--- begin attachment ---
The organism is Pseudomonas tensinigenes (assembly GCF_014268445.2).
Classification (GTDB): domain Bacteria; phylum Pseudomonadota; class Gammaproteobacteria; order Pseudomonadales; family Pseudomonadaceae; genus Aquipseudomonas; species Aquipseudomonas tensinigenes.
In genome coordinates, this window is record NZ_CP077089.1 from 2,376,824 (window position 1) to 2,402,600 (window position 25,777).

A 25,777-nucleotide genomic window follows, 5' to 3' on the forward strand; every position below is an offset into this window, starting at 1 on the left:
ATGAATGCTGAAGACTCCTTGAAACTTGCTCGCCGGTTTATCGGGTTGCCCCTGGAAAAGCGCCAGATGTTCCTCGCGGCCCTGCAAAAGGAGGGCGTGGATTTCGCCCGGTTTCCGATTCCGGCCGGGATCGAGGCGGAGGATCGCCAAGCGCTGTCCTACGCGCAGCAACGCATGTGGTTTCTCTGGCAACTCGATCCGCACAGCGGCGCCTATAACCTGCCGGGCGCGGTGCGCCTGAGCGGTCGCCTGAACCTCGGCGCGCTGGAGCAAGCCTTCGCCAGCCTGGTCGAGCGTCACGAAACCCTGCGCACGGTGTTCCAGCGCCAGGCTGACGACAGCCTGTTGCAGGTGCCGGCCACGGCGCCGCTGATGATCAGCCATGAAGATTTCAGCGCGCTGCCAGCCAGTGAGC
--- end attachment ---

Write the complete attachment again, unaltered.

The organism is Pseudomonas tensinigenes (assembly GCF_014268445.2).
Classification (GTDB): domain Bacteria; phylum Pseudomonadota; class Gammaproteobacteria; order Pseudomonadales; family Pseudomonadaceae; genus Aquipseudomonas; species Aquipseudomonas tensinigenes.
In genome coordinates, this window is record NZ_CP077089.1 from 2,376,824 (window position 1) to 2,402,600 (window position 25,777).

A 25,777-nucleotide genomic window follows, 5' to 3' on the forward strand; every position below is an offset into this window, starting at 1 on the left:
ATGAATGCTGAAGACTCCTTGAAACTTGCTCGCCGGTTTATCGGGTTGCCCCTGGAAAAGCGCCAGATGTTCCTCGCGGCCCTGCAAAAGGAGGGCGTGGATTTCGCCCGGTTTCCGATTCCGGCCGGGATCGAGGCGGAGGATCGCCAAGCGCTGTCCTACGCGCAGCAACGCATGTGGTTTCTCTGGCAACTCGATCCGCACAGCGGCGCCTATAACCTGCCGGGCGCGGTGCGCCTGAGCGGTCGCCTGAACCTCGGCGCGCTGGAGCAAGCCTTCGCCAGCCTGGTCGAGCGTCACGAAACCCTGCGCACGGTGTTCCAGCGCCAGGCTGACGACAGCCTGTTGCAGGTGCCGGCCACGGCGCCGCTGATGATCAGCCATGAAGATTTCAGCGCGCTGCCAGCCAGTGAGC